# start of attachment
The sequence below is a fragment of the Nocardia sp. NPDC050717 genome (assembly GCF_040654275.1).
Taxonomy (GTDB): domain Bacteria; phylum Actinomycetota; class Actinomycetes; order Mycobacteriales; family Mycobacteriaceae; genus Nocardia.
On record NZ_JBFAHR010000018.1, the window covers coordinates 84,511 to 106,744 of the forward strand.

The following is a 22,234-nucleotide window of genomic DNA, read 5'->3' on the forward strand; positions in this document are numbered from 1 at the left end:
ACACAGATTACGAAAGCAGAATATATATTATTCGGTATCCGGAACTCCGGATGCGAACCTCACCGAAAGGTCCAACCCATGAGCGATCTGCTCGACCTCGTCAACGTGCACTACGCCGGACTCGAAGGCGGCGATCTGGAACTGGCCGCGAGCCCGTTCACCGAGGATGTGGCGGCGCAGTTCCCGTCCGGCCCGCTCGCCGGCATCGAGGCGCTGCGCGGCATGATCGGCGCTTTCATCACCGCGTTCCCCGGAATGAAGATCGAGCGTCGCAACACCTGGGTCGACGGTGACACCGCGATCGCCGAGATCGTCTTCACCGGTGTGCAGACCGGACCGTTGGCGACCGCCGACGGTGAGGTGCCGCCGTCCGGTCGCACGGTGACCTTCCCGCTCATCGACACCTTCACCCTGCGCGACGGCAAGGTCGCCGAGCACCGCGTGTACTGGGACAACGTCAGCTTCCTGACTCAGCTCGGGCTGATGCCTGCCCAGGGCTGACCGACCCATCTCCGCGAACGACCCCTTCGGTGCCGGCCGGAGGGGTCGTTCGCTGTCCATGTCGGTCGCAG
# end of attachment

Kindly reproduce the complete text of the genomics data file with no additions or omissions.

The sequence below is a fragment of the Nocardia sp. NPDC050717 genome (assembly GCF_040654275.1).
Taxonomy (GTDB): domain Bacteria; phylum Actinomycetota; class Actinomycetes; order Mycobacteriales; family Mycobacteriaceae; genus Nocardia.
On record NZ_JBFAHR010000018.1, the window covers coordinates 84,511 to 106,744 of the forward strand.

The following is a 22,234-nucleotide window of genomic DNA, read 5'->3' on the forward strand; positions in this document are numbered from 1 at the left end:
ACACAGATTACGAAAGCAGAATATATATTATTCGGTATCCGGAACTCCGGATGCGAACCTCACCGAAAGGTCCAACCCATGAGCGATCTGCTCGACCTCGTCAACGTGCACTACGCCGGACTCGAAGGCGGCGATCTGGAACTGGCCGCGAGCCCGTTCACCGAGGATGTGGCGGCGCAGTTCCCGTCCGGCCCGCTCGCCGGCATCGAGGCGCTGCGCGGCATGATCGGCGCTTTCATCACCGCGTTCCCCGGAATGAAGATCGAGCGTCGCAACACCTGGGTCGACGGTGACACCGCGATCGCCGAGATCGTCTTCACCGGTGTGCAGACCGGACCGTTGGCGACCGCCGACGGTGAGGTGCCGCCGTCCGGTCGCACGGTGACCTTCCCGCTCATCGACACCTTCACCCTGCGCGACGGCAAGGTCGCCGAGCACCGCGTGTACTGGGACAACGTCAGCTTCCTGACTCAGCTCGGGCTGATGCCTGCCCAGGGCTGACCGACCCATCTCCGCGAACGACCCCTTCGGTGCCGGCCGGAGGGGTCGTTCGCTGTCCATGTCGGTCGCAG